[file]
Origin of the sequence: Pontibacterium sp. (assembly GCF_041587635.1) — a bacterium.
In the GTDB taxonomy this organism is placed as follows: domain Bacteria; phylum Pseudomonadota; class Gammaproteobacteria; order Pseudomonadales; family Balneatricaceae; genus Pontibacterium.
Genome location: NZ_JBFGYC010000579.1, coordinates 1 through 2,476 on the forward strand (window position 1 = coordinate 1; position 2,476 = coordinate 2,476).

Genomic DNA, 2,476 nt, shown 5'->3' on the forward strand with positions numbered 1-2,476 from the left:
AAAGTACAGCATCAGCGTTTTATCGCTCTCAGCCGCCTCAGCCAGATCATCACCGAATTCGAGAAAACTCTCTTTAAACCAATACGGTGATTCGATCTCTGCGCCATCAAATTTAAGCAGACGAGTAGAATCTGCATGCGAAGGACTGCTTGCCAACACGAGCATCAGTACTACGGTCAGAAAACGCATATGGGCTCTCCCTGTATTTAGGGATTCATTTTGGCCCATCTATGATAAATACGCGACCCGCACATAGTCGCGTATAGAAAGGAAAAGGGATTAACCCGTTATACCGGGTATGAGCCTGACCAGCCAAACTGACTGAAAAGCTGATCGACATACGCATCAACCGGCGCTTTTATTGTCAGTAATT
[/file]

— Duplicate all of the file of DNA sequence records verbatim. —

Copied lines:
Origin of the sequence: Pontibacterium sp. (assembly GCF_041587635.1) — a bacterium.
In the GTDB taxonomy this organism is placed as follows: domain Bacteria; phylum Pseudomonadota; class Gammaproteobacteria; order Pseudomonadales; family Balneatricaceae; genus Pontibacterium.
Genome location: NZ_JBFGYC010000579.1, coordinates 1 through 2,476 on the forward strand (window position 1 = coordinate 1; position 2,476 = coordinate 2,476).

Genomic DNA, 2,476 nt, shown 5'->3' on the forward strand with positions numbered 1-2,476 from the left:
AAAGTACAGCATCAGCGTTTTATCGCTCTCAGCCGCCTCAGCCAGATCATCACCGAATTCGAGAAAACTCTCTTTAAACCAATACGGTGATTCGATCTCTGCGCCATCAAATTTAAGCAGACGAGTAGAATCTGCATGCGAAGGACTGCTTGCCAACACGAGCATCAGTACTACGGTCAGAAAACGCATATGGGCTCTCCCTGTATTTAGGGATTCATTTTGGCCCATCTATGATAAATACGCGACCCGCACATAGTCGCGTATAGAAAGGAAAAGGGATTAACCCGTTATACCGGGTATGAGCCTGACCAGCCAAACTGACTGAAAAGCTGATCGACATACGCATCAACCGGCGCTTTTATTGTCAGTAATT